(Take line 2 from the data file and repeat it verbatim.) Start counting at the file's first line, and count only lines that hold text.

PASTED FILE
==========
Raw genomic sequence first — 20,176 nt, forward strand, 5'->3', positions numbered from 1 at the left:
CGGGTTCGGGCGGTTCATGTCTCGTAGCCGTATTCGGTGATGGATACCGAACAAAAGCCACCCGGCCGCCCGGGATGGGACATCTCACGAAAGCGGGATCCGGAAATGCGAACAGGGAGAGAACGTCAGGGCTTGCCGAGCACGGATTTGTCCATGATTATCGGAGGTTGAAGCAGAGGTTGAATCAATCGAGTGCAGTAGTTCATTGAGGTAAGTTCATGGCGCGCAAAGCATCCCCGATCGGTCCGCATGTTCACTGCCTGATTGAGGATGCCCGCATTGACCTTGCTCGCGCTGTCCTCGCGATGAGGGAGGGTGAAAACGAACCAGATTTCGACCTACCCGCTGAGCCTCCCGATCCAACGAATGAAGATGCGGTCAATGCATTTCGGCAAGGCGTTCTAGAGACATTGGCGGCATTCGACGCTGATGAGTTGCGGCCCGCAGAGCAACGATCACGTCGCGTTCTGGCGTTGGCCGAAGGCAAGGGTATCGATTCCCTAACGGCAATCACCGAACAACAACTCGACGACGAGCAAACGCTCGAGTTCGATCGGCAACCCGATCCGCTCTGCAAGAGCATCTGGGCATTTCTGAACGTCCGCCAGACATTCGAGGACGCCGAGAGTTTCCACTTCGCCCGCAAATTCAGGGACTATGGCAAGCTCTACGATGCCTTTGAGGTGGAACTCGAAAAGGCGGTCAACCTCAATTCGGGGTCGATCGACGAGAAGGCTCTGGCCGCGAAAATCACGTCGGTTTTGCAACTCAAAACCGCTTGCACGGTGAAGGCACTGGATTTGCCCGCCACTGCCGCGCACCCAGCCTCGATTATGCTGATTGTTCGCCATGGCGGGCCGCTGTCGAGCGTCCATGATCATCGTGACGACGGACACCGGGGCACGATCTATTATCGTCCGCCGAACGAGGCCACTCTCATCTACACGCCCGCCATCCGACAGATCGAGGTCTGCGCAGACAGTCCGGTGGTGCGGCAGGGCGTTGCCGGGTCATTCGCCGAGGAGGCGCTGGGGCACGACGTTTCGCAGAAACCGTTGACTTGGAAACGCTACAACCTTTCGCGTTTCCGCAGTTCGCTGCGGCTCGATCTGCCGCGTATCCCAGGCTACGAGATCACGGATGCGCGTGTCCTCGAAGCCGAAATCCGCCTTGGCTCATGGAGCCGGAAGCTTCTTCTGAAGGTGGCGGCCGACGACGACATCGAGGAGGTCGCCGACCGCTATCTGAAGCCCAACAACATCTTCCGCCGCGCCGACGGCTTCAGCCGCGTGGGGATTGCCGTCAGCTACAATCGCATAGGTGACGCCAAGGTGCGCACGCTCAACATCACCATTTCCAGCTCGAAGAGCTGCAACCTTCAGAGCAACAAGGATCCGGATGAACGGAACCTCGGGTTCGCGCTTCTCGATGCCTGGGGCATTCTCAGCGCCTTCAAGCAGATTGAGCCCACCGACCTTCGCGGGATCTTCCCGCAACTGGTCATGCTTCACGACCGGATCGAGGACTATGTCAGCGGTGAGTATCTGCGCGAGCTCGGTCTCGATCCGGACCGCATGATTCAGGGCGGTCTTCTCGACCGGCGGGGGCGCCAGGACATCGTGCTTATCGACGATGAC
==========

CGGGTTCGGGCGGTTCATGTCTCGTAGCCGTATTCGGTGATGGATACCGAACAAAAGCCACCCGGCCGCCCGGGATGGGACATCTCACGAAAGCGGGATCCGGAAATGCGAACAGGGAGAGAACGTCAGGGCTTGCCGAGCACGGATTTGTCCATGATTATCGGAGGTTGAAGCAGAGGTTGAATCAATCGAGTGCAGTAGTTCATTGAGGTAAGTTCATGGCGCGCAAAGCATCCCCGATCGGTCCGCATGTTCACTGCCTGATTGAGGATGCCCGCATTGACCTTGCTCGCGCTGTCCTCGCGATGAGGGAGGGTGAAAACGAACCAGATTTCGACCTACCCGCTGAGCCTCCCGATCCAACGAATGAAGATGCGGTCAATGCATTTCGGCAAGGCGTTCTAGAGACATTGGCGGCATTCGACGCTGATGAGTTGCGGCCCGCAGAGCAACGATCACGTCGCGTTCTGGCGTTGGCCGAAGGCAAGGGTATCGATTCCCTAACGGCAATCACCGAACAACAACTCGACGACGAGCAAACGCTCGAGTTCGATCGGCAACCCGATCCGCTCTGCAAGAGCATCTGGGCATTTCTGAACGTCCGCCAGACATTCGAGGACGCCGAGAGTTTCCACTTCGCCCGCAAATTCAGGGACTATGGCAAGCTCTACGATGCCTTTGAGGTGGAACTCGAAAAGGCGGTCAACCTCAATTCGGGGTCGATCGACGAGAAGGCTCTGGCCGCGAAAATCACGTCGGTTTTGCAACTCAAAACCGCTTGCACGGTGAAGGCACTGGATTTGCCCGCCACTGCCGCGCACCCAGCCTCGATTATGCTGATTGTTCGCCATGGCGGGCCGCTGTCGAGCGTCCATGATCATCGTGACGACGGACACCGGGGCACGATCTATTATCGTCCGCCGAACGAGGCCACTCTCATCTACACGCCCGCCATCCGACAGATCGAGGTCTGCGCAGACAGTCCGGTGGTGCGGCAGGGCGTTGCCGGGTCATTCGCCGAGGAGGCGCTGGGGCACGACGTTTCGCAGAAACCGTTGACTTGGAAACGCTACAACCTTTCGCGTTTCCGCAGTTCGCTGCGGCTCGATCTGCCGCGTATCCCAGGCTACGAGATCACGGATGCGCGTGTCCTCGAAGCCGAAATCCGCCTTGGCTCATGGAGCCGGAAGCTTCTTCTGAAGGTGGCGGCCGACGACGACATCGAGGAGGTCGCCGACCGCTATCTGAAGCCCAACAACATCTTCCGCCGCGCCGACGGCTTCAGCCGCGTGGGGATTGCCGTCAGCTACAATCGCATAGGTGACGCCAAGGTGCGCACGCTCAACATCACCATTTCCAGCTCGAAGAGCTGCAACCTTCAGAGCAACAAGGATCCGGATGAACGGAACCTCGGGTTCGCGCTTCTCGATGCCTGGGGCATTCTCAGCGCCTTCAAGCAGATTGAGCCCACCGACCTTCGCGGGATCTTCCCGCAACTGGTCATGCTTCACGACCGGATCGAGGACTATGTCAGCGGTGAGTATCTGCGCGAGCTCGGTCTCGATCCGGACCGCATGATTCAGGGCGGTCTTCTCGACCGGCGGGGGCGCCAGGACATCGTGCTTATCGACGATGAC